Holiday makers in Spain face the threat of more bomb attacks in the wake of Sunday's (July 29th) explosions at Madrid airport and two main railway stations.
Holiday makers in Spain face the threat of more bomb attacks in the wake of Sunday's (July 29th) explosions at Madrid airport and two main railway stations. The bombs -- planted by members of Spain's Basque Separatist movement -- killed five people and injured nearly a hundred others. The Basques have warned there'll be more attacks unless their demands are met.
SYNOPSIS: The bombs went off at about one o'clock in the afternoon as the airport and main railway stations were crowded with holiday-makers. A telephone warning was delivered to a local news agency ... but police said there wasn't enough time to do anything.
The explosives had been planted in suitcases and left in storage lockers The bomb at Barajas Airport was the first to go off -- killing one person instantly and injuring many others. The domestic terminal was extensively damaged in the blast. Eyewitnesses said the explosion threw the airport into chaos as screaming tourists and workers ran for cover. Ambulances took more than an hour to ferry the injured to hospital.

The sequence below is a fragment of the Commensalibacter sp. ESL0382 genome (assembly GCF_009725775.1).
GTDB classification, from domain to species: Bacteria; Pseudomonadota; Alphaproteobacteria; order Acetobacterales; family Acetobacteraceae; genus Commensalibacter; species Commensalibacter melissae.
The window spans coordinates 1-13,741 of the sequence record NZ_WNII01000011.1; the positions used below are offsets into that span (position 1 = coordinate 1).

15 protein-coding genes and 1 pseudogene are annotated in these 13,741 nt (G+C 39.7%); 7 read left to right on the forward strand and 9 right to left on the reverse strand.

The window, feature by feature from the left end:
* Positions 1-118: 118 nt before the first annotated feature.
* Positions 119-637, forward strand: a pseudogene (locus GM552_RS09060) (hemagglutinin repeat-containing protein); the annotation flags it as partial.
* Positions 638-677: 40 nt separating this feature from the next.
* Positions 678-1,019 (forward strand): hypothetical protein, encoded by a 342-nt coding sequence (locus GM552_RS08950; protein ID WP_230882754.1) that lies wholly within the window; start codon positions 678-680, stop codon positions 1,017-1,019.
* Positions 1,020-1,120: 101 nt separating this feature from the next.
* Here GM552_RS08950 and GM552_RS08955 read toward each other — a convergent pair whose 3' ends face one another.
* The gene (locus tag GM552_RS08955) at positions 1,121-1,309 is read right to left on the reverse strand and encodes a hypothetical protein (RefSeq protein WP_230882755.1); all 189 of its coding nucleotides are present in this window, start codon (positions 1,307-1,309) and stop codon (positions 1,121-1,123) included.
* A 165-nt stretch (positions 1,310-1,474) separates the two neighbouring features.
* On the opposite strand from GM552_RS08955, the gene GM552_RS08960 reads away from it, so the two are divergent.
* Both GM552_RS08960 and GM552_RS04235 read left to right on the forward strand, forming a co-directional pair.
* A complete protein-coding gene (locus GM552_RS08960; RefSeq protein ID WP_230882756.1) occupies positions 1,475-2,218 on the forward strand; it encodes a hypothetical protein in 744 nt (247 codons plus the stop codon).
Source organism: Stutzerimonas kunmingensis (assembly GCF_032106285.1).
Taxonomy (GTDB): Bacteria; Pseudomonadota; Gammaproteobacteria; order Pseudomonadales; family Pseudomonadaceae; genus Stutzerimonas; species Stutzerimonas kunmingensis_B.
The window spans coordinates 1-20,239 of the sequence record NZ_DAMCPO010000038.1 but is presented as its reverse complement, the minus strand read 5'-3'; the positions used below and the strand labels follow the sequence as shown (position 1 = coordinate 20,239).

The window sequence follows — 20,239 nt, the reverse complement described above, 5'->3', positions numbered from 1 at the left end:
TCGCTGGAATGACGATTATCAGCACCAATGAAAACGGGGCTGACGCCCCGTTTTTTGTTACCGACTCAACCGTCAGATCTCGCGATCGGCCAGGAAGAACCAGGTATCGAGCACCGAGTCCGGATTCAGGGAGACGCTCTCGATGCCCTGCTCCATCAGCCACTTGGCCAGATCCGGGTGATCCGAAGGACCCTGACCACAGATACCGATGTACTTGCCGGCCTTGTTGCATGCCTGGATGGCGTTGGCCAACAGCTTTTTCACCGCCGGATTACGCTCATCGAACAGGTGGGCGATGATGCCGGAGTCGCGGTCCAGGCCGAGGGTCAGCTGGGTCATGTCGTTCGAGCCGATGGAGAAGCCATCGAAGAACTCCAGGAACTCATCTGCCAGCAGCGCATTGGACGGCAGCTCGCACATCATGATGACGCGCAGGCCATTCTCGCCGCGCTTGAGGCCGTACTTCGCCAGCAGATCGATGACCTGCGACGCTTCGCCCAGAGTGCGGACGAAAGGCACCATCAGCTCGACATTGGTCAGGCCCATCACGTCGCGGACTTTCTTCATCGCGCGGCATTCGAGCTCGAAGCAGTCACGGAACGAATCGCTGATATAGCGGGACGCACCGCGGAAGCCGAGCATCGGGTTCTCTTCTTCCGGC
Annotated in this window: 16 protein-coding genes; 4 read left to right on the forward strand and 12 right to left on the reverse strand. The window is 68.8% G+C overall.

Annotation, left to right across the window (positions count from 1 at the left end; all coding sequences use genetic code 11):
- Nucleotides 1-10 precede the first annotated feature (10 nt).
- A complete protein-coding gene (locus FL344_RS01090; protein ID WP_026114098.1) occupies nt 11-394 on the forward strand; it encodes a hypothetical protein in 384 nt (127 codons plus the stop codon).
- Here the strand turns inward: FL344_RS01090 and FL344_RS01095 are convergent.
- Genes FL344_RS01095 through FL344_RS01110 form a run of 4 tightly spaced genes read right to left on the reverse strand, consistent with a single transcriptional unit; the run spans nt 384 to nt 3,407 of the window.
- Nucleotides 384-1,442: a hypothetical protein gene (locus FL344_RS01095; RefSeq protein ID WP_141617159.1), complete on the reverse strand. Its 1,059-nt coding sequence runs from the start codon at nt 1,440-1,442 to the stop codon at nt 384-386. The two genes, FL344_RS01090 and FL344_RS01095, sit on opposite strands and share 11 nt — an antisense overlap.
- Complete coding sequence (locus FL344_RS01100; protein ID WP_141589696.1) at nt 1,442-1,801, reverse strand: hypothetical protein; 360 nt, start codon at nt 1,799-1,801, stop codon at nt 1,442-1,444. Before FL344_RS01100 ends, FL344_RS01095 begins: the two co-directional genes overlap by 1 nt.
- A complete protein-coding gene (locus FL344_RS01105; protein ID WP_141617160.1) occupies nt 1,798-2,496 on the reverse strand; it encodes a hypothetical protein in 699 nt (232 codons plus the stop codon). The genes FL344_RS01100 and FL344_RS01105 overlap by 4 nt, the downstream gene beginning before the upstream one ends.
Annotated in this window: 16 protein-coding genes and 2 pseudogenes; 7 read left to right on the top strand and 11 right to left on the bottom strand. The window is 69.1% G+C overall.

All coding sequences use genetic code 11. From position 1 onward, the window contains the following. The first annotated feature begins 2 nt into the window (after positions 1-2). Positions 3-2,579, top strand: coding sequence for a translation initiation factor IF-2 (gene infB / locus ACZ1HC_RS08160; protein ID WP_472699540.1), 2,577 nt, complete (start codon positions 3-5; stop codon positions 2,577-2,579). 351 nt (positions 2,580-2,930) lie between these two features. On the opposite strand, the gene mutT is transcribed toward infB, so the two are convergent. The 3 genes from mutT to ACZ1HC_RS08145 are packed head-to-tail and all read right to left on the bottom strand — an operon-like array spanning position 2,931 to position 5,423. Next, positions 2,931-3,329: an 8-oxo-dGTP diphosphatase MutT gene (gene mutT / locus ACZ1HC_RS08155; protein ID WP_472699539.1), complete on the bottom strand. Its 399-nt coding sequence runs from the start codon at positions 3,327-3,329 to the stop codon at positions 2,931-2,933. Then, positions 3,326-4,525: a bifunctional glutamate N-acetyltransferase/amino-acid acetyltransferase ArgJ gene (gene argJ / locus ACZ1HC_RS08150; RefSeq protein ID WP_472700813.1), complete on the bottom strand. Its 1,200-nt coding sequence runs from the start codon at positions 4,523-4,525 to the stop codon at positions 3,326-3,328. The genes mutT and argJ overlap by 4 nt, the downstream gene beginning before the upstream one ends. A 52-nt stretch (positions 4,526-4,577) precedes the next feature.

The second bomb went off at Chamartin railway station to the north, a few minutes after the airport blast. The explosion was centred in an automatic luggage locker. Again one person was killed and many injured. Then the scene was repeated at Atocha railway station in Central Madrid, where two people were killed. A few hours later the death toll from the three blasts rose to five when an injured man died in hospital.
Of the five dead one was an East German woman, the other four were Spanish. The bombings were the worst since last May, when an explosion in a Madrid cafe killed eight people. The Basque Separatists say the bombings will continue until their imprisoned members are transferred to low-security jails.